Bloomington Gold is the longest running, continuous national Corvette show and it is considered the standard by which other events are measured. Among the activities at the show are judging of cars to the standards set by the factory for that year’s production.
Survivor is one of the most coveted awards, reserved for unrestored cars that meet stringent requirements for originality. This year, one 1956 Corvette was awarded Survivor status in all four categories, despite a glaring departure from factory’s work. Just 36 cars were given Survivor status at this year’s gathering.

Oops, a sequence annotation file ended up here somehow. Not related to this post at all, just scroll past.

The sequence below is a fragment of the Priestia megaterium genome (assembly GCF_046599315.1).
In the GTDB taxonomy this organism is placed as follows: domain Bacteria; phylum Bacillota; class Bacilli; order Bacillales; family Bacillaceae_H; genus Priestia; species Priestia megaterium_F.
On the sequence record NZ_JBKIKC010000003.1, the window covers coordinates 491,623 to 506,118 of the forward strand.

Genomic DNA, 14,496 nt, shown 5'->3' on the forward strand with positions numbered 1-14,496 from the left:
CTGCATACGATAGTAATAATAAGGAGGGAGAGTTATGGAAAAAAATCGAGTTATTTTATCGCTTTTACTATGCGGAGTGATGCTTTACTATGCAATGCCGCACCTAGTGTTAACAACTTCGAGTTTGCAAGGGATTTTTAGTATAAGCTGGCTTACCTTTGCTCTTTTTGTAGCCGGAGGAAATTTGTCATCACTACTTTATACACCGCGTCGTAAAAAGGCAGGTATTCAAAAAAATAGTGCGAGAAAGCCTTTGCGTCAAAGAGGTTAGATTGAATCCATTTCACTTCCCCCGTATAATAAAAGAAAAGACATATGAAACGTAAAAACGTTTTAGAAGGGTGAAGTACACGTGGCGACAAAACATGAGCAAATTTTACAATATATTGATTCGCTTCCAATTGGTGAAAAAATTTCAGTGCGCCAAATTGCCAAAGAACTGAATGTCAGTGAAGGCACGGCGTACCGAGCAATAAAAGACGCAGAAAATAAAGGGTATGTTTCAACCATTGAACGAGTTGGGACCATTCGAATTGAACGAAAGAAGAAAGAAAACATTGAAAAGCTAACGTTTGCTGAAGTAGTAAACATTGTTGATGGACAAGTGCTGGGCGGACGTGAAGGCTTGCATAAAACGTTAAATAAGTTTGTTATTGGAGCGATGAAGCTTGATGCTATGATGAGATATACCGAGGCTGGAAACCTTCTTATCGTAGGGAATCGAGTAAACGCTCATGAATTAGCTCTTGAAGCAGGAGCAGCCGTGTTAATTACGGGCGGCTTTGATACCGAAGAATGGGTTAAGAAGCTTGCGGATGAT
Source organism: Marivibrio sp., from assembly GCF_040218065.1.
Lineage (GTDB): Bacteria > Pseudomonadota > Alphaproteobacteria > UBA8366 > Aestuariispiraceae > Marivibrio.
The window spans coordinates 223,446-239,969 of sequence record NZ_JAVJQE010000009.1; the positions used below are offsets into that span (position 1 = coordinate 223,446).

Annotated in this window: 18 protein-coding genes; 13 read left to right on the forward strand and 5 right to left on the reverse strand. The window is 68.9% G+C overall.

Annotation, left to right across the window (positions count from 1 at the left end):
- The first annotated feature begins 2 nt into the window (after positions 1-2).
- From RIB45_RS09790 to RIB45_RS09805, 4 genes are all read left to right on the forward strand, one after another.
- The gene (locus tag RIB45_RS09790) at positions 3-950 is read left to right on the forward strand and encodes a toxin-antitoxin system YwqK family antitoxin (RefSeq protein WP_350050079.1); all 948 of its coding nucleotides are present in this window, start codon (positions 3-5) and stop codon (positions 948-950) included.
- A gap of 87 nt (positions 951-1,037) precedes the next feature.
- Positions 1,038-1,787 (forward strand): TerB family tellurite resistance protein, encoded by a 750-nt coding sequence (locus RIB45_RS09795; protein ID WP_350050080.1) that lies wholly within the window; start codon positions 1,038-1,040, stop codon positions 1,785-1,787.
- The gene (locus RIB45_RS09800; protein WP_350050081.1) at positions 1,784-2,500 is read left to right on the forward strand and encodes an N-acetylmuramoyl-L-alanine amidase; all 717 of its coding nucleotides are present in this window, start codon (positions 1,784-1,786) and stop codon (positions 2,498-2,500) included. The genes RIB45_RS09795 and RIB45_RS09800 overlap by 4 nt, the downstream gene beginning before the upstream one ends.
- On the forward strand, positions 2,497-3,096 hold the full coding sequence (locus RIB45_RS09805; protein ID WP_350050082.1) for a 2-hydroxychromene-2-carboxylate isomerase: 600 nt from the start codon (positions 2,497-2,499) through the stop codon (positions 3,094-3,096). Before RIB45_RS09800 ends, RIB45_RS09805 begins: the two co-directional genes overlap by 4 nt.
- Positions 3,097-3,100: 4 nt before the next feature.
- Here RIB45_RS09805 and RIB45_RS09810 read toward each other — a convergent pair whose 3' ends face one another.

As reported in The Detroit News, Eduard Wallach had a special hood ornament custom made for the 1956 Corvette, on which he was trading in his 1953 model.
Wallach must have been a connected type of guy, because with only 300 Corvettes built the first year, they were only sold to GM executives, plus the movers and shakers of industry, society and entertainment.
Some years before, Wallach had bought a property, the Kishawana Country Club, at auction and converted it into the family home. Wallach maintained the Native American design influence of the property and went so far as to have the Chevrolet dealer install the ornament before delivery.
The car now resides with Steve Wallach, son of the original purchaser. The Florida resident drives the Corvette weekly, though the odometer still shows less than 34K miles on it. If there were a Bloomington Gold award for the most unusual dealer installed option, Wallach would likely have gone home with that as well.